I won't pretend to know why anyone would name brothers Abe and Jeff, but I will offer a few observations:
- In most cases, the children were born after 1865, suggesting that parents, rather than slaveowners, may have chosen these names.
- In those cases where one of the brothers was born during the war, it is always Jeff, not Abe.
- This pattern does not seem to be peculiar to any particular state, but it does seem to be limited to newly freed slaves in the ex-Confederate South.
I can only suggest one political motivation that makes some sense:
I remember once reading a WPA slave narrative (admittedly, not the very best source) in which an elderly ex-slave characterized Lincoln and Davis as partners in bringing about the war that brought on freedom. He didn't distinguish between their motives — he argued that their quarrel created the necessary conditions for emancipation. If that was a wide-spread idea, it might account for the Abe-Jeff pairs.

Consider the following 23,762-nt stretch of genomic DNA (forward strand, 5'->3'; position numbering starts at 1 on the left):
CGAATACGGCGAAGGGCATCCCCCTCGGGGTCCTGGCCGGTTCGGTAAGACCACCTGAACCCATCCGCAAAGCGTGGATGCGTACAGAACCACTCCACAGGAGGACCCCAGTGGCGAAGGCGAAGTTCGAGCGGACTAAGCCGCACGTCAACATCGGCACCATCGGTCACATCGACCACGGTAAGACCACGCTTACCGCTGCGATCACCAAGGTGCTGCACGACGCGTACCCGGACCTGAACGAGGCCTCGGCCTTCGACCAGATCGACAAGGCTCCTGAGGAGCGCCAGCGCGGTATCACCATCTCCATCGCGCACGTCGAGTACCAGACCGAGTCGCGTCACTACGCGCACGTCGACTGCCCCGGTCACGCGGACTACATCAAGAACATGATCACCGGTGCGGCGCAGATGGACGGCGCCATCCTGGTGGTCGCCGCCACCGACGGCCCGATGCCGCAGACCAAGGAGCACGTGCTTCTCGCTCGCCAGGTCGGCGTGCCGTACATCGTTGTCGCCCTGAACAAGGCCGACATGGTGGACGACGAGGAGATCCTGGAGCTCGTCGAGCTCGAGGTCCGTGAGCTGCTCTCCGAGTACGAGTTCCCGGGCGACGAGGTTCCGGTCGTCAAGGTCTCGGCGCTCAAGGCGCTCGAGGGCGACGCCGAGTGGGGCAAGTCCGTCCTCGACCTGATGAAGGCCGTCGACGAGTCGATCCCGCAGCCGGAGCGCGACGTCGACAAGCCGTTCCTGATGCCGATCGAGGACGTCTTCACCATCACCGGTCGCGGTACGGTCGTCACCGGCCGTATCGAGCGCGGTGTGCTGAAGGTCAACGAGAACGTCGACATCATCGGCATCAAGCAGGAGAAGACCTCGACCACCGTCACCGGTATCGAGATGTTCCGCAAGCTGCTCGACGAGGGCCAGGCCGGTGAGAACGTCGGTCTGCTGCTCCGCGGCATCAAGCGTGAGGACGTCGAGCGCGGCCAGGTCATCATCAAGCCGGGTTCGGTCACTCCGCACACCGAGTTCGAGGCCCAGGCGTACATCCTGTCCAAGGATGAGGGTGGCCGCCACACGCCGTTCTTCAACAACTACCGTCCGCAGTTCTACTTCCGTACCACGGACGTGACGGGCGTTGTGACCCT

Moris, Jeff Davis (b. 1865) and Abe Lincoln (b. 1870)
St. Stephens, AL
(Abe Lincoln is on the top of the next page of the census)
Caffee, Jeff Davis (b. 1865) and Abe Lincoln (b. 1865) twins
Bush, Jefferson (b. 1867) and Abraham L. (b. 1869)
Noxubee Co., MS
Powell, Jeff Davis (b. 1866) and Abraham L. (b. 1867)
Mason, Jeff D. (b. 1869) and Abe L. (b. 1865)
Montgomery Co., TN
Walker, Jeff Davis (b. 1863) and Abe Lincoln (b. 1865)
Giles Co., TN, 1880 Census
Baylis, Jefferson D. (b. 1863) and Abe L. (b. 1867)
(brother Andrew J)
Bolan, Jeff Davis (b. 1866) and Abraham L. (1866) twins
Colorado Co., TX
Robinson, Jeff Davis (b. 1864) and Abe Lincoln (b. 1867)
Liberty Co., TX
Broadnax, Jeff D. (b. 1861) and Abraham L. (b. 1865)